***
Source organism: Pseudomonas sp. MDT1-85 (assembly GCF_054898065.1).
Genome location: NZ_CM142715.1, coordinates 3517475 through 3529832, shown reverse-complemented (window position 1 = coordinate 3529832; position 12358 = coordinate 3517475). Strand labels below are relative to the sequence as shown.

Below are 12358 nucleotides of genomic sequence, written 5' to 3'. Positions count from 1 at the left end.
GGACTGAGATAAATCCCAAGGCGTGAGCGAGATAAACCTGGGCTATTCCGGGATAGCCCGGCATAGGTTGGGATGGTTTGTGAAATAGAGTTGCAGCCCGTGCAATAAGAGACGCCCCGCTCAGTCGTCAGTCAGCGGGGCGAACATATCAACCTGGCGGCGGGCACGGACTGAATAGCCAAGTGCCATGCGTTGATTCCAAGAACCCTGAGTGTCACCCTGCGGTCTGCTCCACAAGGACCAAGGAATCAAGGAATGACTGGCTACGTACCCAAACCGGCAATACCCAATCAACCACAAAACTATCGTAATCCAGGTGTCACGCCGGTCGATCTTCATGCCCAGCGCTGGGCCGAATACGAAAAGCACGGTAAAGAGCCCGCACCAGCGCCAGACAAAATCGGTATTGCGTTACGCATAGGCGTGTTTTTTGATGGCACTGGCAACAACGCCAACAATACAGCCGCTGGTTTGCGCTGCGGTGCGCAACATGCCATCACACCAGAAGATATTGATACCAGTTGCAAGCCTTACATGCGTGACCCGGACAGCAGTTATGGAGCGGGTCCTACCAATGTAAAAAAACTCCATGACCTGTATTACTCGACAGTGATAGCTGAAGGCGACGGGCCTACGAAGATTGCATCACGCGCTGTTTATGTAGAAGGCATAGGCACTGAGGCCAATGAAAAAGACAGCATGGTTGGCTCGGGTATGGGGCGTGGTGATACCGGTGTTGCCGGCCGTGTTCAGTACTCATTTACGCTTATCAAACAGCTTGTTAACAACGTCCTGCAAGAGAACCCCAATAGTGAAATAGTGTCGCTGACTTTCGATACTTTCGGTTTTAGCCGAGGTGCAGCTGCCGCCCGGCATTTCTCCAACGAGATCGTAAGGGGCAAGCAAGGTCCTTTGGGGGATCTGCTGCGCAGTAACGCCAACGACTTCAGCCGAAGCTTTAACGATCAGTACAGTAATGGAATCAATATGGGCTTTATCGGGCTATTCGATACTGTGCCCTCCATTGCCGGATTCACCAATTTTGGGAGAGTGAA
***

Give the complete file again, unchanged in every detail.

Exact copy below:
Source organism: Pseudomonas sp. MDT1-85 (assembly GCF_054898065.1).
Genome location: NZ_CM142715.1, coordinates 3517475 through 3529832, shown reverse-complemented (window position 1 = coordinate 3529832; position 12358 = coordinate 3517475). Strand labels below are relative to the sequence as shown.

Below are 12358 nucleotides of genomic sequence, written 5' to 3'. Positions count from 1 at the left end.
GGACTGAGATAAATCCCAAGGCGTGAGCGAGATAAACCTGGGCTATTCCGGGATAGCCCGGCATAGGTTGGGATGGTTTGTGAAATAGAGTTGCAGCCCGTGCAATAAGAGACGCCCCGCTCAGTCGTCAGTCAGCGGGGCGAACATATCAACCTGGCGGCGGGCACGGACTGAATAGCCAAGTGCCATGCGTTGATTCCAAGAACCCTGAGTGTCACCCTGCGGTCTGCTCCACAAGGACCAAGGAATCAAGGAATGACTGGCTACGTACCCAAACCGGCAATACCCAATCAACCACAAAACTATCGTAATCCAGGTGTCACGCCGGTCGATCTTCATGCCCAGCGCTGGGCCGAATACGAAAAGCACGGTAAAGAGCCCGCACCAGCGCCAGACAAAATCGGTATTGCGTTACGCATAGGCGTGTTTTTTGATGGCACTGGCAACAACGCCAACAATACAGCCGCTGGTTTGCGCTGCGGTGCGCAACATGCCATCACACCAGAAGATATTGATACCAGTTGCAAGCCTTACATGCGTGACCCGGACAGCAGTTATGGAGCGGGTCCTACCAATGTAAAAAAACTCCATGACCTGTATTACTCGACAGTGATAGCTGAAGGCGACGGGCCTACGAAGATTGCATCACGCGCTGTTTATGTAGAAGGCATAGGCACTGAGGCCAATGAAAAAGACAGCATGGTTGGCTCGGGTATGGGGCGTGGTGATACCGGTGTTGCCGGCCGTGTTCAGTACTCATTTACGCTTATCAAACAGCTTGTTAACAACGTCCTGCAAGAGAACCCCAATAGTGAAATAGTGTCGCTGACTTTCGATACTTTCGGTTTTAGCCGAGGTGCAGCTGCCGCCCGGCATTTCTCCAACGAGATCGTAAGGGGCAAGCAAGGTCCTTTGGGGGATCTGCTGCGCAGTAACGCCAACGACTTCAGCCGAAGCTTTAACGATCAGTACAGTAATGGAATCAATATGGGCTTTATCGGGCTATTCGATACTGTGCCCTCCATTGCCGGATTCACCAATTTTGGGAGAGTGAA